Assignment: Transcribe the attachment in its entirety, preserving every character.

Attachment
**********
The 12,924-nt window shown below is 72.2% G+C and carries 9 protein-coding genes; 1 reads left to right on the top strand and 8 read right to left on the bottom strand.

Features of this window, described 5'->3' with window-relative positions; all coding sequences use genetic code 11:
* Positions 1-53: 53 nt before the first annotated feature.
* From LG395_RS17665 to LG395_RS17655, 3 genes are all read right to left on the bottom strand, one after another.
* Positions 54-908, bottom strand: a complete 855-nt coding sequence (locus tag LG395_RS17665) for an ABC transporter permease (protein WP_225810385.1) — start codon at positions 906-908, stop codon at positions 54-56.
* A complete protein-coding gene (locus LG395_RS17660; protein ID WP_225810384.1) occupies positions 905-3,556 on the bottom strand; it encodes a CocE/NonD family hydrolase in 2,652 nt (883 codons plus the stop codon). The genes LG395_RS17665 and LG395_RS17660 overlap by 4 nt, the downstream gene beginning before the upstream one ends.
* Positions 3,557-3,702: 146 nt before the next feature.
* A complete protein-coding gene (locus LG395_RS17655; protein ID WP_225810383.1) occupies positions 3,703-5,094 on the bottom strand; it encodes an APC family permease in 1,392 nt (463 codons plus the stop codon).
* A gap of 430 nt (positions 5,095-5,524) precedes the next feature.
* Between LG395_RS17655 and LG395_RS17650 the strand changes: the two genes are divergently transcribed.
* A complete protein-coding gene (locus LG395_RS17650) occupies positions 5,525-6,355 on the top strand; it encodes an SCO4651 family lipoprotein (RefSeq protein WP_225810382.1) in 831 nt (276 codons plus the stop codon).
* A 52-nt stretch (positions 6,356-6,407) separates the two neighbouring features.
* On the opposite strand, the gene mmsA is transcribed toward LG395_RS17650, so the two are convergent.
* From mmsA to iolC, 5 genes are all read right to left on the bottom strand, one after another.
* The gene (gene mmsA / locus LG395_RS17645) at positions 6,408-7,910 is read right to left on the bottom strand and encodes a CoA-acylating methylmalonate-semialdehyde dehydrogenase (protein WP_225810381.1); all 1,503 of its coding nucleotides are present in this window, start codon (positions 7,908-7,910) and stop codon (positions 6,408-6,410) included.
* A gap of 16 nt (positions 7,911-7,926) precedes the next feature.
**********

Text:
The 12,924-nt window shown below is 72.2% G+C and carries 9 protein-coding genes; 1 reads left to right on the top strand and 8 read right to left on the bottom strand.

Features of this window, described 5'->3' with window-relative positions; all coding sequences use genetic code 11:
* Positions 1-53: 53 nt before the first annotated feature.
* From LG395_RS17665 to LG395_RS17655, 3 genes are all read right to left on the bottom strand, one after another.
* Positions 54-908, bottom strand: a complete 855-nt coding sequence (locus tag LG395_RS17665) for an ABC transporter permease (protein WP_225810385.1) — start codon at positions 906-908, stop codon at positions 54-56.
* A complete protein-coding gene (locus LG395_RS17660; protein ID WP_225810384.1) occupies positions 905-3,556 on the bottom strand; it encodes a CocE/NonD family hydrolase in 2,652 nt (883 codons plus the stop codon). The genes LG395_RS17665 and LG395_RS17660 overlap by 4 nt, the downstream gene beginning before the upstream one ends.
* Positions 3,557-3,702: 146 nt before the next feature.
* A complete protein-coding gene (locus LG395_RS17655; protein ID WP_225810383.1) occupies positions 3,703-5,094 on the bottom strand; it encodes an APC family permease in 1,392 nt (463 codons plus the stop codon).
* A gap of 430 nt (positions 5,095-5,524) precedes the next feature.
* Between LG395_RS17655 and LG395_RS17650 the strand changes: the two genes are divergently transcribed.
* A complete protein-coding gene (locus LG395_RS17650) occupies positions 5,525-6,355 on the top strand; it encodes an SCO4651 family lipoprotein (RefSeq protein WP_225810382.1) in 831 nt (276 codons plus the stop codon).
* A 52-nt stretch (positions 6,356-6,407) separates the two neighbouring features.
* On the opposite strand, the gene mmsA is transcribed toward LG395_RS17650, so the two are convergent.
* From mmsA to iolC, 5 genes are all read right to left on the bottom strand, one after another.
* The gene (gene mmsA / locus LG395_RS17645) at positions 6,408-7,910 is read right to left on the bottom strand and encodes a CoA-acylating methylmalonate-semialdehyde dehydrogenase (protein WP_225810381.1); all 1,503 of its coding nucleotides are present in this window, start codon (positions 7,908-7,910) and stop codon (positions 6,408-6,410) included.
* A gap of 16 nt (positions 7,911-7,926) precedes the next feature.